has committed itself to full disclosure in its forthcoming report on corporate social responsibility (CSR).
The magic circle firm has vowed for the first time that it will publish all pending lawsuits and claims against it in the report, which is due before the end of the year. Once complete, the report will be audited by independent body the Corporate Citizenship Company.
Despite a dedicated section to conflicts, Freshfields’ previous CSR report, published in January 2006, made no mention of the firm’s conflict of interest investigation by the Law Society, which was ongoing at the time. That probe concluded this summer, with corporate finance head Barry O’Brien admitting two breaches of the Solicitors’ Code of Conduct.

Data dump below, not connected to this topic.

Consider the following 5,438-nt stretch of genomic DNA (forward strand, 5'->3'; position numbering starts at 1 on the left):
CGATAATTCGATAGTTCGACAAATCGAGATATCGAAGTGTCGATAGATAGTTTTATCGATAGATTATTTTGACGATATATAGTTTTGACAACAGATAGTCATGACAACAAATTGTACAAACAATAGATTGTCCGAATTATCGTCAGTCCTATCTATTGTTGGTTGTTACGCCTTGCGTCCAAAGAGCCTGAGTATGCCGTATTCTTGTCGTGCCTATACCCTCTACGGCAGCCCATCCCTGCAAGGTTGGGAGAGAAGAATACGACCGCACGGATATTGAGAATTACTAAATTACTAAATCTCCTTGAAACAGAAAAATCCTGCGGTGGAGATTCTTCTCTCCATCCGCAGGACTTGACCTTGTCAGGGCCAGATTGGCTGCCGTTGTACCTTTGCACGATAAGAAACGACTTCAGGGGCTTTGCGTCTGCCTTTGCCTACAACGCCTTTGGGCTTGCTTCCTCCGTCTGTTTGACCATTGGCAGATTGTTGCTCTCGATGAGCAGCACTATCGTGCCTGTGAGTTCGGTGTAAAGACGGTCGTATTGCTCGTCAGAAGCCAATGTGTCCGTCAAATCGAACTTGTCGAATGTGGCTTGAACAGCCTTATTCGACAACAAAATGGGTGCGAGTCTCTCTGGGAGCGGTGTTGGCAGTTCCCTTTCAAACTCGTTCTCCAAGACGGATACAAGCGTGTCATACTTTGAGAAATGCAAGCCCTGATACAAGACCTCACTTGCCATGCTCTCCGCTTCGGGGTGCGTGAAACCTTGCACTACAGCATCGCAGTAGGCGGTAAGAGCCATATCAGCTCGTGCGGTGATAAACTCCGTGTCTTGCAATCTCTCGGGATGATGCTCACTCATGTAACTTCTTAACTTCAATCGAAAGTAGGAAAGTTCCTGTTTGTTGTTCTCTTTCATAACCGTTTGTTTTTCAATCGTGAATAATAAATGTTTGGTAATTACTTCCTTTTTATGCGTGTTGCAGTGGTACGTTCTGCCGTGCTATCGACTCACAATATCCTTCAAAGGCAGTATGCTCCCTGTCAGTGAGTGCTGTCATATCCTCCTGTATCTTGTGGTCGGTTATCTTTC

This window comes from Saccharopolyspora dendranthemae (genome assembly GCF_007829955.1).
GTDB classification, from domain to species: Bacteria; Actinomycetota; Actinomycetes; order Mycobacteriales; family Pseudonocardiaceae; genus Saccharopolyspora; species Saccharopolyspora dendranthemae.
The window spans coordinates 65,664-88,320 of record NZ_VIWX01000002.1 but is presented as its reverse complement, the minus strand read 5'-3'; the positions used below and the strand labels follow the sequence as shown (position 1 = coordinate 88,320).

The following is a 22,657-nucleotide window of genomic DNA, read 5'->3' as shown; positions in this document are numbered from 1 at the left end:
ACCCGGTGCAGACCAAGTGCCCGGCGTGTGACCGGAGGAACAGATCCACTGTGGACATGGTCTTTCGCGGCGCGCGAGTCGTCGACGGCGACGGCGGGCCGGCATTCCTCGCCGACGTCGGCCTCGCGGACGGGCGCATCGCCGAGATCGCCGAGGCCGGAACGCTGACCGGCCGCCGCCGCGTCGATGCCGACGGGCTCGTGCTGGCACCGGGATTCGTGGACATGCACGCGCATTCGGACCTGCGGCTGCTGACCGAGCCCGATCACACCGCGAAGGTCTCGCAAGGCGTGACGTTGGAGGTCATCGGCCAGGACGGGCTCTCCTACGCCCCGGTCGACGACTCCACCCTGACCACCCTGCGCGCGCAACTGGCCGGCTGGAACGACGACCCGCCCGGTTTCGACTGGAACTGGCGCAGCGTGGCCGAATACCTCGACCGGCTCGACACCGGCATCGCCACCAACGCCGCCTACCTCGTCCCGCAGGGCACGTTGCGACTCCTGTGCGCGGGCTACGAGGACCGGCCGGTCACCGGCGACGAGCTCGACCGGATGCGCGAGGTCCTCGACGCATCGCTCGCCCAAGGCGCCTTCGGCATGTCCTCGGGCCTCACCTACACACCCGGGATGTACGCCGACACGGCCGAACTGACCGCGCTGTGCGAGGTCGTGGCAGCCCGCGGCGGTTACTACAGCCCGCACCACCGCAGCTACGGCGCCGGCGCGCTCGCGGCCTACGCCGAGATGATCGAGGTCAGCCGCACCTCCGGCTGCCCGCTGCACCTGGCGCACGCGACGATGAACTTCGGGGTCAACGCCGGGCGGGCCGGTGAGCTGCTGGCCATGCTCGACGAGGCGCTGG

Since Freshfields’ last report several claims have been levelled against the firm by former partners as a result of its controversial pension reforms.
The firm is still awaiting a judgment on an age discrim-ination case filed by Peter Bloxham, while corporate partner Lois Moore’s claim will be heard in December. Her Shearman & Sterling colleague Jo Rickard is currently in arbitration against Freshfields. In addition, finance star David Ereira, now at Linklaters, filed a suit against Freshfields earlier in 2007, which he has subsequently withdrawn.
Freshfields’ move to transparency comes as it is reinvigorating its CSR initiatives. The firm hired a dedicated, non-fee-earning head of CSR, Bea Malleson, last year to spearhead the plan.
Malleson told The Lawyer: “The report won’t simply be a corporate brochure. There’ll be similar benchmarks as for other companies that the Corporate Citizenship Company audits, so lawsuits must be mentioned.”